Dispatches from the Deep South


On a narrow road jutting off a rural highway in Central Louisiana is a massive detention center, tucked behind towering pine trees in aptly named Pineville, Louisiana. Rising nearly as high are rows and rows of barbed wire fences with watchtowers placed every few hundred feet. Besides the flags flapping in the wind, the only sound outside the facility is the quiet whirring of security cameras as they pan back and forth. On the other side of the road is a mix of abandoned and decaying homes alongside stretches of mobile homes that are defended by half a dozen dogs, all barking.


At 8 a.m. on a dreary and unseasonably cold March morning, I arrive at the detention center wondering to myself how long I can take pictures before I get kicked out. I didn’t have to wonder very long—it took three minutes before a small crew of security guards and a warden caught up to me and escorted me off the premises. So it goes.


A few hours later I would be back, this time joined by Loyola University Chicago Law students who were volunteering their time to help detained immigrants in the facility. As they entered the facility I discreetly photographed them from my car before speeding away to avoid detection. It was my job to tell their story, all without being able to photograph really anything the students were doing.

I’ve encountered this challenge a few times before, perhaps most similarly when I worked on a story photographing rural population loss in Wisconsin. When I embarked on that trip I remember trying to explain to my editors how I was going to photograph the absence of something. I don’t remember what I told them, but it must have been believable enough for them to trust me on the project that would span over months and thousands of miles driving.

And here I was again, this time in a completely foreign state to me and with less than 48 hours to shoot a whole project. Fortunately Louisiana, especially the rural areas, are remarkably photogenic. Though I’m not sure everyone would agree with me that decaying swamps and bayous are beautiful, their exoticism to a man who grew up with rolling hills of red farms and corn/soybean fields is undeniable. After just a few hours of meandering the middle-of-nowhere roads it became apparent that my project was less about what the students were doing and more about where they were doing it. The photos became less literal and more metaphorical—or as I joked with the students, I got to do some capital “A” Art.




(Photo: Lukas Keapproth)

The two detentions centers outside Alexandria, LA., visited by the law students were picked because they exemplify a growing issue within the immigration crisis. That is, the Deep South is becoming the home of detained immigrants, with many of the facilities that are supposed to be run by the Department of Homeland Security being operated by private, for-profit companies. Detainees are sent from all over the United States to a handful of these for-profit detention centers dotting the rural South. Compared to similar facilities near large cities in the North, these detention centers operate with very little oversight from media outlets or the towns they border. In the case of the Louisiana facilities, they provide a huge portion of minimum wage jobs for those in the community, making them locally popular for residents that have few other employment options in rural communities.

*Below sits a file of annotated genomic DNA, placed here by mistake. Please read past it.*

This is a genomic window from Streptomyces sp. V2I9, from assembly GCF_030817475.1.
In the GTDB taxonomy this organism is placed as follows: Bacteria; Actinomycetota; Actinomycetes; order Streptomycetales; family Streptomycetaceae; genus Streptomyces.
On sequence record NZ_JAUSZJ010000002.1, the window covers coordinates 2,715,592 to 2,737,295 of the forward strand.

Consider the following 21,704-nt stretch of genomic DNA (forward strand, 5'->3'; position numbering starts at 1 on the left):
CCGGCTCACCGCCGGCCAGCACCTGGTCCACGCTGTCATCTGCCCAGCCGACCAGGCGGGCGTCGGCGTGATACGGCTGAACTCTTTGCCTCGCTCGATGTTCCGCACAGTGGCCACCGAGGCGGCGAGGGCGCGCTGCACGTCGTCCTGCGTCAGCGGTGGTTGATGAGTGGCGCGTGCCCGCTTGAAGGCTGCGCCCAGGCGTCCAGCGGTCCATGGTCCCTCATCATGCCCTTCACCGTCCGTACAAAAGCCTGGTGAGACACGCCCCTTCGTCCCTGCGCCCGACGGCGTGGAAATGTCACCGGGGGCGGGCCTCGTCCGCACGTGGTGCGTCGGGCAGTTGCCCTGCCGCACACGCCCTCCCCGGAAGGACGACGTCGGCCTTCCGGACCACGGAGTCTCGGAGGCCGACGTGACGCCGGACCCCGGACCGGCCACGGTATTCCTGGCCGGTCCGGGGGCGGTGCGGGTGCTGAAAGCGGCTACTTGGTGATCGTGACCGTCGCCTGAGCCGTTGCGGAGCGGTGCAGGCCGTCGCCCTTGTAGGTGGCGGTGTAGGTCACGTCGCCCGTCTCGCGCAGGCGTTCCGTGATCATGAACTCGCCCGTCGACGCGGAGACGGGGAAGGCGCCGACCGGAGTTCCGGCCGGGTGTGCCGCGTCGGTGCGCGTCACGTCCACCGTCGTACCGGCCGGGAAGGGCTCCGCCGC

Partnering with a local non-profit, the Loyola students were tasked with interviewing detainees to see if they might be eligible for lower bail or other legal relief. In the vast majority of cases, detainees are arrested for low-level offenses—such as driving without a license—and are sent to detention centers indefinitely, without a trial because they are undocumented and not citizens.





These issues, in a nutshell, were what I was to represent visually. So while the students were volunteering in the detention center that I couldn’t be in or photograph, I went for a drive to find locations to shoot interesting portraits of the student trip organizers. In fact, I did a lot of driving—over 800 miles in the 40 or so hours I was there. Not far from the detention center I stumbled across a portion of a national forest that had just gone through a controlled burn, lending it a very eerie appearance. (Huge kudos to the students who woke up at sunrise so I could get the lighting I wanted.) Our story will be coming out sometime in May and I’ll provide a link to it then.


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